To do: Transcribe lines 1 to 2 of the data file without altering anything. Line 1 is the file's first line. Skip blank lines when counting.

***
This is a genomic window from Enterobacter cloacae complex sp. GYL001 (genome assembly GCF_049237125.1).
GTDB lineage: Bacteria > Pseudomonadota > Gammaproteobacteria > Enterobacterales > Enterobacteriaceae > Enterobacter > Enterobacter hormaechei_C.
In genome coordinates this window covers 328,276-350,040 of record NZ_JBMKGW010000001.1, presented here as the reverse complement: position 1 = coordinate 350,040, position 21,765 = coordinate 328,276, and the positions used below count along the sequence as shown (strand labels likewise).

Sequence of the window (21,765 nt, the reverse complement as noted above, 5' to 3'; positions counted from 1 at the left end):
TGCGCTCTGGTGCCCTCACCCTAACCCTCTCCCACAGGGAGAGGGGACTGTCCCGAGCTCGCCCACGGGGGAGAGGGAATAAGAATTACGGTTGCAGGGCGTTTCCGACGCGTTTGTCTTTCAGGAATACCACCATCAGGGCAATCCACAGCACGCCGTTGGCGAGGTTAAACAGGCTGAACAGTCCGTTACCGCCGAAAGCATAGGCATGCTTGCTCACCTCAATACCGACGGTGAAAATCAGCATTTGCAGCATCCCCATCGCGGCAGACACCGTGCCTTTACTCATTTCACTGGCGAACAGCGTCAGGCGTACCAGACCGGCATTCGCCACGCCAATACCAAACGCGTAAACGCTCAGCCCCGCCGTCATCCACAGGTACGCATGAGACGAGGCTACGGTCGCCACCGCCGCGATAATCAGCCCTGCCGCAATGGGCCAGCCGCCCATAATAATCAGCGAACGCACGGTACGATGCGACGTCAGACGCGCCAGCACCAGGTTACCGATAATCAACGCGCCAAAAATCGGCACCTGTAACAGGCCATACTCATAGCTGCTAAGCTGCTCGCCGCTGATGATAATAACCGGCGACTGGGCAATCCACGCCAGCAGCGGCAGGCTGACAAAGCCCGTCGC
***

This is a genomic window from Enterobacter cloacae complex sp. GYL001 (genome assembly GCF_049237125.1).
GTDB lineage: Bacteria > Pseudomonadota > Gammaproteobacteria > Enterobacterales > Enterobacteriaceae > Enterobacter > Enterobacter hormaechei_C.